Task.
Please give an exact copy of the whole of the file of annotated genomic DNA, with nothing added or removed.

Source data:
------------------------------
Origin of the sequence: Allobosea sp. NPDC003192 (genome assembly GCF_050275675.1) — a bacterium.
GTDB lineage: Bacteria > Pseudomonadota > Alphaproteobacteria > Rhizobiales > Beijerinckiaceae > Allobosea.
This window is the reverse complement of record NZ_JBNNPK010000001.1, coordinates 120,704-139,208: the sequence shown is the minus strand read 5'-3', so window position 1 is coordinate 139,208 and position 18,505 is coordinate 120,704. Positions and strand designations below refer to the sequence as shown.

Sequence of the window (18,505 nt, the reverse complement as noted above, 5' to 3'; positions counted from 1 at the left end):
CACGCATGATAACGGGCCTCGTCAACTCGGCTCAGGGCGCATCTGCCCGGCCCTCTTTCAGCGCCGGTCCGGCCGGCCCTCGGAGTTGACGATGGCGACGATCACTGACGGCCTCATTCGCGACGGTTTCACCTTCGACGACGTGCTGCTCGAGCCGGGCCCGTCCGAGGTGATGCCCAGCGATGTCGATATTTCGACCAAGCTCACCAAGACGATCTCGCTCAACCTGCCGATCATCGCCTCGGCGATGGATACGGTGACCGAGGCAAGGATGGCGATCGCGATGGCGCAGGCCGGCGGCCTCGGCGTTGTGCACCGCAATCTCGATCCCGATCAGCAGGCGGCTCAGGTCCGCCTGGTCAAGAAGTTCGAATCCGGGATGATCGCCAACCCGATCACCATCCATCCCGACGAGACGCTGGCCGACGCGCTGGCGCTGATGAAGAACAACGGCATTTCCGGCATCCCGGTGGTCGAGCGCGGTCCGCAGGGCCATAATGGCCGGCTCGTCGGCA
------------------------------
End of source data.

Origin of the sequence: Allobosea sp. NPDC003192 (genome assembly GCF_050275675.1) — a bacterium.
GTDB lineage: Bacteria > Pseudomonadota > Alphaproteobacteria > Rhizobiales > Beijerinckiaceae > Allobosea.
This window is the reverse complement of record NZ_JBNNPK010000001.1, coordinates 120,704-139,208: the sequence shown is the minus strand read 5'-3', so window position 1 is coordinate 139,208 and position 18,505 is coordinate 120,704. Positions and strand designations below refer to the sequence as shown.

Sequence of the window (18,505 nt, the reverse complement as noted above, 5' to 3'; positions counted from 1 at the left end):
CACGCATGATAACGGGCCTCGTCAACTCGGCTCAGGGCGCATCTGCCCGGCCCTCTTTCAGCGCCGGTCCGGCCGGCCCTCGGAGTTGACGATGGCGACGATCACTGACGGCCTCATTCGCGACGGTTTCACCTTCGACGACGTGCTGCTCGAGCCGGGCCCGTCCGAGGTGATGCCCAGCGATGTCGATATTTCGACCAAGCTCACCAAGACGATCTCGCTCAACCTGCCGATCATCGCCTCGGCGATGGATACGGTGACCGAGGCAAGGATGGCGATCGCGATGGCGCAGGCCGGCGGCCTCGGCGTTGTGCACCGCAATCTCGATCCCGATCAGCAGGCGGCTCAGGTCCGCCTGGTCAAGAAGTTCGAATCCGGGATGATCGCCAACCCGATCACCATCCATCCCGACGAGACGCTGGCCGACGCGCTGGCGCTGATGAAGAACAACGGCATTTCCGGCATCCCGGTGGTCGAGCGCGGTCCGCAGGGCCATAATGGCCGGCTCGTCGGCA